Normalizing Flows for Probabilistic Modeling and Inference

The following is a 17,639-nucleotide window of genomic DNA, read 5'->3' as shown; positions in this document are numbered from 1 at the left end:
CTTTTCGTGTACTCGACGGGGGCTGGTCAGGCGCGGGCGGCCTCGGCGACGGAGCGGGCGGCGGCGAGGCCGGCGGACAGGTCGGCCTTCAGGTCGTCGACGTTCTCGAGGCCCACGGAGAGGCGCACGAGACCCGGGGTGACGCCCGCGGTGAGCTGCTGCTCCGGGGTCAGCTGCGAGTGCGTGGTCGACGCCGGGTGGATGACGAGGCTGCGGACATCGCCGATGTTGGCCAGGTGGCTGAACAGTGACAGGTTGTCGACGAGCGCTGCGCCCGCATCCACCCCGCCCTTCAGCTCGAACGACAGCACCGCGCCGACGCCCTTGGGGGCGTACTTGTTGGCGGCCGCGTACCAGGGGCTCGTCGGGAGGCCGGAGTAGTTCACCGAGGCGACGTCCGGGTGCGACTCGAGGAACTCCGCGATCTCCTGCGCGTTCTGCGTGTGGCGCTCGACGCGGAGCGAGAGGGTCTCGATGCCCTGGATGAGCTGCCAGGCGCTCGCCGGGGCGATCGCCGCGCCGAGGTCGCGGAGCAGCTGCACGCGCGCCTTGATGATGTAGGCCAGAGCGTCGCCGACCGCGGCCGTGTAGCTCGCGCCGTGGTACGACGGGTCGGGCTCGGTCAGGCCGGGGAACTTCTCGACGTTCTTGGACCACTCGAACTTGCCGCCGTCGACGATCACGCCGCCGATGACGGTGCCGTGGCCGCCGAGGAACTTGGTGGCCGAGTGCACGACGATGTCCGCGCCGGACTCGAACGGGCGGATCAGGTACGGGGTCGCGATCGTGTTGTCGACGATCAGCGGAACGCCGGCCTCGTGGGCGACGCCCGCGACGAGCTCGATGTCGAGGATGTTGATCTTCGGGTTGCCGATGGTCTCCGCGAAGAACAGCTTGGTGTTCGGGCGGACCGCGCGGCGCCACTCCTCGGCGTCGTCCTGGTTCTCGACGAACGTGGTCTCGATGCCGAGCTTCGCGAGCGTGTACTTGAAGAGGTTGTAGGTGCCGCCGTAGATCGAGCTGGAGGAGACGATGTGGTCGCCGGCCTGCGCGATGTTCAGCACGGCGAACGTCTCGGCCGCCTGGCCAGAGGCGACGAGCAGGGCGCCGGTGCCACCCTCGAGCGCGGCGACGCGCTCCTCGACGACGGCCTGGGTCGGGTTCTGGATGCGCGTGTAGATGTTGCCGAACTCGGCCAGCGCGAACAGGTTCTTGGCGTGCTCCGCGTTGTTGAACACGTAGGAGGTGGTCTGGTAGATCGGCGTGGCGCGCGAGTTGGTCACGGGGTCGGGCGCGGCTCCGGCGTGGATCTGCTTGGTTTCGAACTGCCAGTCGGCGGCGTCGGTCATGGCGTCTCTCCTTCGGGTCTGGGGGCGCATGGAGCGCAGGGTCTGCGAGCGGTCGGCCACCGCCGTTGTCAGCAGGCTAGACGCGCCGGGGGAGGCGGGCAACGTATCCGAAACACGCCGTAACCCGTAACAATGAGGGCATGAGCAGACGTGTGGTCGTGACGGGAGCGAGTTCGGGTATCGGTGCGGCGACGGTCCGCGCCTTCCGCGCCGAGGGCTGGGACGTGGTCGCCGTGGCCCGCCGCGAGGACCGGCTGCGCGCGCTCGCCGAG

Normalizing flows provide a general mechanism for defining expressive probability distributions, only requiring the specification of a (usually simple) base distribution and a series of bijective transformations. There has been much recent work on normalizing flows, ranging from improving their expressive power to expanding their application. We believe the field has now matured and is in need of a unified perspective. In this review, we attempt to provide such a perspective by describing flows through the lens of probabilistic modeling and inference. We place special emphasis on the fundamental principles of flow design, and discuss foundational topics such as expressive power and computational trade-offs. We also broaden the conceptual framing of flows by relating them to more general probability transformations. Lastly, we summarize the use of flows for tasks such as generative modeling, approximate inference, and supervised learning.